2019-12-02 sp-emigcolumn Sooners

Oklahoma Sooners running back Kennedy Brooks (left) runs upfield against Oklahoma State at Boone Pickens Stadium on Saturday. IAN MAULE/Tulsa World

STILLWATER — Wide receiver Nick Basquine hit on something after Oklahoma’s 34-16 Bedlam victory Saturday night: “The offense has changed since Jalen got here. It’s not as rhythmic.”

He’s right in a sense. The Sooners’ beautiful game that had Baker Mayfield and Kyler Murray scoring flick-of-the-wrist, blink-of-an-eye touchdowns has pretty much vanished. OU heads into the postseason capable of scoring under the direction of quarterback Jalen Hurts, but in a completely different fashion.

There is still a rhythm to OU’s offense, it’s just that the Sooners no longer play to the roll of a snare drum. Now when you see Hurts or Kennedy Brooks run and OU offensive linemen shove defenders out of their way, you can’t help but hear something much louder and much more deliberate.

Think John Bonham’s thunderous intro to Led Zeppelin’s “When the Levee Breaks.”

It’s what you heard when the Sooners had the ball against Oklahoma State. Hurts completed 13 passes for 163 yards while his offense ran 44 times for 283 yards.

Was this because of the fierce wind that swirled around Boone Pickens Stadium? To a degree, sure.

“Conditions were a factor,” OU coach Lincoln Riley said. “It was not easy to throw the ball.”

But then conditions weren’t as big a deal the week before in OU’s 28-24 win over TCU. Hurts completed 11 passes for 145 yards that night as his offense churned out 64 runs for 366 yards.

“It’s really amazing, trying to show everybody that we can do more than just pass,” was how right tackle Adrian Ealy put it after Bedlam late Saturday night. “We can run the ball.”

Oh, the Sooners have always been able to run since Riley showed up to call plays in 2015. He has reminded us several times he is a Mike Leach disciple in name only, that he doesn’t mind grinding games out in the second half.

The difference now is the grind starts early. That’s what takes some getting used to.

Hurts takes the occasional deep shot, but he is nowhere near as accurate a quick-strike artist as Murray or Mayfield. Riley can still design big-gainers through the air, but now they’re more apt to come on short Hurts throws and longer CeeDee Lamb, Charleston Rambo or Lee Morris runs after the catch. That’s how OU’s big pass plays went Saturday night.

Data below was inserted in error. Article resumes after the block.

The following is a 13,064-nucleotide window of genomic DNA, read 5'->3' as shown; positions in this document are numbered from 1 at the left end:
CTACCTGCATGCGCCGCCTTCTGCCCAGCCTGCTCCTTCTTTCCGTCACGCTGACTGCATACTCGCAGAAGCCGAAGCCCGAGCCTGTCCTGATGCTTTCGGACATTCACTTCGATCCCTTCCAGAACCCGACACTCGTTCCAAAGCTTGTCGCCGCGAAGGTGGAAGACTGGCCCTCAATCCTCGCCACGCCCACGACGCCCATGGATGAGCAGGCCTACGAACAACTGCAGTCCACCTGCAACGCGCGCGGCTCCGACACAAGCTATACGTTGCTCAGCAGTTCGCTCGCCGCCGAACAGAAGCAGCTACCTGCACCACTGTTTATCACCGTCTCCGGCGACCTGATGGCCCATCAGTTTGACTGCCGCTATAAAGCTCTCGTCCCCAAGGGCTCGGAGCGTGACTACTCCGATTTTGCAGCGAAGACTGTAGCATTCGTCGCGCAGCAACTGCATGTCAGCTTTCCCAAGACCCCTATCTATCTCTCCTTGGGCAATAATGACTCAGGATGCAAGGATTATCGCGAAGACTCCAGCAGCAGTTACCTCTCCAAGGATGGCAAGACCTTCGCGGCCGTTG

Hurts is a good passer but he is a better runner. Brooks is even better than Hurts, particularly when it comes to ball security. Brooks is a punishing lead blocker on Hurts keepers.

Toss in an emerging offensive line and underrated blocking tight ends Jeremiah Hall and Brayden Willis, and you have a new postseason formula for the OU offense:

Counters + zone reads + lead plays + the occasional throw off play-action or run/pass options or Hurts rollouts = production.

Here’s how that translated on OU’s four touchdown drives in Bedlam: 23 runs + 9 passes = 28 points.

The Sooners were like trapeze artists the past four years, and now they’re riding around on elephants. This is rather weird, isn’t it?

“Not to us,” Willis said. “I feel like we’ve always had that mentality and that chip on our shoulder. Maybe to the outside world, but we’ve always known we can be physical.”

“No, man. We’re always capable of doing it,” said Brooks, who has carried 47 times for 309 yards over the past two games. “We did it some games last year. Just because we don’t do it often doesn’t mean we’re not capable.”

“It’s always important to be able to run the ball well late in the season, in November, December games,” Riley said.

That felt like a bonus for the Sooners the past four years. Now it’s a must as OU approaches a Big 12 Championship rematch with Baylor, a College Football Playoff appearance potentially in the balance.

The Sooners flew through their 2015, ’17 and ’18 seasons en route to playoff berths. Not because Riley thought it was cute or entertaining or the best way to assure Mayfield and Murray their Heisman Trophies.

It was simply his best shot to win shootouts inevitable with such a sagging defense.

Now OU is more methodical with the ball to both complement a stiffer defense and give that defense some rest. Makes sense, right? Defend fewer plays, you’ll surrender fewer yards and points.

Meanwhile, the offense feeds into Hurts’ strength and Brooks’ dependability. That seems pretty sound.

Lamb doesn’t get the ball as often. Riley doesn’t get to show off his pass route designs as much.

Those are bummers, though the coach doesn’t sound too put off.

“However we get defined, as long as we’re winning and we’re scoring enough points to win, that’s all I care,” Riley said.

The Sooners are back in the Big 12 Championship, back in the postseason with their typical opportunity to do very big things. Their beat goes on, even if it sounds less familiar.

Guerin Emig 918-629-6229

guerin.emig@tulsaworld.com

Twitter: @GuerinEmig

Sports Columnist

Proud father of Gretchen and Holden. Devoted husband to Christy, who has been my best friend since biology class at Booker T. Washington. I covered the Oklahoma Sooners for 15 years. That was both challenging and rewarding. Now I get to write columns.